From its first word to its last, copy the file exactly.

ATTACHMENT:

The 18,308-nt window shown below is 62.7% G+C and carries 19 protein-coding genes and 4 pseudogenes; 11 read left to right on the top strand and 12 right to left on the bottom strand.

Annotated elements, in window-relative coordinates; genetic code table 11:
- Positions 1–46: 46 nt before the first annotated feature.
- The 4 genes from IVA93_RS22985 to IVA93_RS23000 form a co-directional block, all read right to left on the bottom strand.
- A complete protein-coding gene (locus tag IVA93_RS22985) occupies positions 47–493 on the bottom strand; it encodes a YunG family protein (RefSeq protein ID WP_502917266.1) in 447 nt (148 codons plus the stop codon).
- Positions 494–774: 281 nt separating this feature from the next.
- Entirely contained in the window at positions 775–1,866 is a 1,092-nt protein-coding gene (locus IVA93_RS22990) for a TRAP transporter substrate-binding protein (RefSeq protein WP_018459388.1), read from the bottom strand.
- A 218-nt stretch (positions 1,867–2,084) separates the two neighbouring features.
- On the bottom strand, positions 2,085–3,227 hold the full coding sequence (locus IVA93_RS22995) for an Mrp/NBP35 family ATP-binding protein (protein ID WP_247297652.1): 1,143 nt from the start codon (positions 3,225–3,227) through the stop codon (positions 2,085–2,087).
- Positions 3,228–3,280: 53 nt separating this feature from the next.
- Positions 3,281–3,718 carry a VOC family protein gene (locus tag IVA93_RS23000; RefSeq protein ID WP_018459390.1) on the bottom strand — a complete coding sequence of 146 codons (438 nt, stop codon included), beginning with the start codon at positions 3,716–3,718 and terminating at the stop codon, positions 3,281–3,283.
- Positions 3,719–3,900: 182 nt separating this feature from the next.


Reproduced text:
The 18,308-nt window shown below is 62.7% G+C and carries 19 protein-coding genes and 4 pseudogenes; 11 read left to right on the top strand and 12 right to left on the bottom strand.

Annotated elements, in window-relative coordinates; genetic code table 11:
- Positions 1–46: 46 nt before the first annotated feature.
- The 4 genes from IVA93_RS22985 to IVA93_RS23000 form a co-directional block, all read right to left on the bottom strand.
- A complete protein-coding gene (locus tag IVA93_RS22985) occupies positions 47–493 on the bottom strand; it encodes a YunG family protein (RefSeq protein ID WP_502917266.1) in 447 nt (148 codons plus the stop codon).
- Positions 494–774: 281 nt separating this feature from the next.
- Entirely contained in the window at positions 775–1,866 is a 1,092-nt protein-coding gene (locus IVA93_RS22990) for a TRAP transporter substrate-binding protein (RefSeq protein WP_018459388.1), read from the bottom strand.
- A 218-nt stretch (positions 1,867–2,084) separates the two neighbouring features.
- On the bottom strand, positions 2,085–3,227 hold the full coding sequence (locus IVA93_RS22995) for an Mrp/NBP35 family ATP-binding protein (protein ID WP_247297652.1): 1,143 nt from the start codon (positions 3,225–3,227) through the stop codon (positions 2,085–2,087).
- Positions 3,228–3,280: 53 nt separating this feature from the next.
- Positions 3,281–3,718 carry a VOC family protein gene (locus tag IVA93_RS23000; RefSeq protein ID WP_018459390.1) on the bottom strand — a complete coding sequence of 146 codons (438 nt, stop codon included), beginning with the start codon at positions 3,716–3,718 and terminating at the stop codon, positions 3,281–3,283.
- Positions 3,719–3,900: 182 nt separating this feature from the next.